Management is strongly motivated to prevent their multi billion dollar mine from blowing itself to kingdom come. There is no return on investment after the investment blows itself away. If management was venal or incompetent Obama gave no evidence to support that view.
Citing a number of safety writeups from government inspectors is unconvincing. I used to be in that business. When I was inspecting, I could always find things to write up. Longer I looked, the more I could find. Unless it can be shown that methane was allowed to accumulate before the accident, it ain't management's fault.

Wednesday, April 14, 2010

Z1485 Point&Shoot as a video camera

I'm going to a tea party tomorrow. The net is warning us all to bring video cameras to record any SIEU thuggery or liberal attempts to discredit the tea party. So I got out my trusty Kodak Z1485 point-n-shoot. This little wonder has a video mode. To give the camera some breathing room, I transferred all my still photos to computers and zapped the camera memory card clean.
Taking videos is simplicity squared. Just turn the knob to video (icon of a movie camera) and press the button. It even records sound. It consumes about 2 megabytes of memory per second. With the smallest 2 Gigabyte memory card it will record 1000 seconds (15 minutes) of very decent looking video.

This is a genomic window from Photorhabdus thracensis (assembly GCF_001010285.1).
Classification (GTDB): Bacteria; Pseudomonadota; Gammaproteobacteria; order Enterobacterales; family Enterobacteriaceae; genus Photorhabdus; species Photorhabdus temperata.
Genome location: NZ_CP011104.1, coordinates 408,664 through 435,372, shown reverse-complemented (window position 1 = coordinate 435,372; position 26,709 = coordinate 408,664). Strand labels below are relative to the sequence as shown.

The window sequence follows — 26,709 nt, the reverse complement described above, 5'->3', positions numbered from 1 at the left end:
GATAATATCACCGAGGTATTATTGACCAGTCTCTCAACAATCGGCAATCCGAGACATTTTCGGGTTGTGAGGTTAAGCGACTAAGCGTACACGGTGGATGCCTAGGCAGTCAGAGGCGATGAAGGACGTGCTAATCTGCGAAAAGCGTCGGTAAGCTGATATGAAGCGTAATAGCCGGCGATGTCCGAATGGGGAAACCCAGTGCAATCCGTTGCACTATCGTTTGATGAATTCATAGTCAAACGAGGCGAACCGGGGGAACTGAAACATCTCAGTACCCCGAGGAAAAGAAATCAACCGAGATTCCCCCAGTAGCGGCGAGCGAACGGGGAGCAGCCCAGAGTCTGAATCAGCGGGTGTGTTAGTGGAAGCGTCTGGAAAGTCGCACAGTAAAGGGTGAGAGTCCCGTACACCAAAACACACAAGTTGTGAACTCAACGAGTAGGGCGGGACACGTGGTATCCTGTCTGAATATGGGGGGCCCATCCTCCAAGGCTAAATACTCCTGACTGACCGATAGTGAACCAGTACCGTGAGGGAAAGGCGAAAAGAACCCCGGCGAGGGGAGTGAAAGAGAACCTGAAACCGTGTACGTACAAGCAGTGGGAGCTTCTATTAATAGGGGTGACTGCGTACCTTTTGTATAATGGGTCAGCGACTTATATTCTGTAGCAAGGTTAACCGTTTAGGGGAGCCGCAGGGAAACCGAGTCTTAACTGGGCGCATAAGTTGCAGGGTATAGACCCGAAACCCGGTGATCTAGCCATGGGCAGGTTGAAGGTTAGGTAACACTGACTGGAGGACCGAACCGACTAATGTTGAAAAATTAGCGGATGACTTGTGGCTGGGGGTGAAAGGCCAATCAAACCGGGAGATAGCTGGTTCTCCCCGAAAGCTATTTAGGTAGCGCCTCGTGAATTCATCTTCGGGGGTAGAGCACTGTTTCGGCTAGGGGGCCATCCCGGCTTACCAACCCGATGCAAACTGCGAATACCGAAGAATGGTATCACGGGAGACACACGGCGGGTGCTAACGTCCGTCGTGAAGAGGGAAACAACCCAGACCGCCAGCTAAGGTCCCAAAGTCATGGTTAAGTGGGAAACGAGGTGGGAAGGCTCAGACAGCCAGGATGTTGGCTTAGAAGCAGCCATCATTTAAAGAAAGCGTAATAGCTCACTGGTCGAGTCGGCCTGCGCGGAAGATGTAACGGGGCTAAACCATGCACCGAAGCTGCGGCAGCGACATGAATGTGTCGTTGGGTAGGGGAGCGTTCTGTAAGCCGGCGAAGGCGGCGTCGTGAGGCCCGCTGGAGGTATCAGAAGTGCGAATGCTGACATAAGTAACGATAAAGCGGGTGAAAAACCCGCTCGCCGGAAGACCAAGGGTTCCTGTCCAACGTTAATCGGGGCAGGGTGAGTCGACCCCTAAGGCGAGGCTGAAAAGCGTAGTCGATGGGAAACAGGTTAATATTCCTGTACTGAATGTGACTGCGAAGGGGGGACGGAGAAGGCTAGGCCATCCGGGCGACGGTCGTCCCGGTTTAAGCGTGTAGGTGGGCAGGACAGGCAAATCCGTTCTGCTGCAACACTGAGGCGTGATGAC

Playback on the camera is done the same way you review still photos. You can move the video off the camera and onto your computer with nothing more than Windows Explorer. Just plug in the camera's USB cable, and Explorer will "see" the camera as if it were a CD or floppy disc. The video is stored in files named where xxxxxx is a arbitrary number. Just drag the .mov file onto hard drive. From hard drive it will play back with QuickTime or my son's media play program "VLC".
Should I capture anything worthy tomorrow I will figure out how to upload it to U-Tube. Presumably that isn't too hard since zillions of people are doing it.

Tuesday, April 13, 2010

There's one born every minute

Verizon has found another one. They are trying to sell phone lines in 14 states to Frontier Communications. Frontier is OK with paying $8.6 billion for 4.6 million land lines ($1797 per line). It would take 10 years for my phone bill to pay off $1797. According to the Wall St Journal, the deal is opposed only by the Communications Workers of America and only in the state of West Virginia.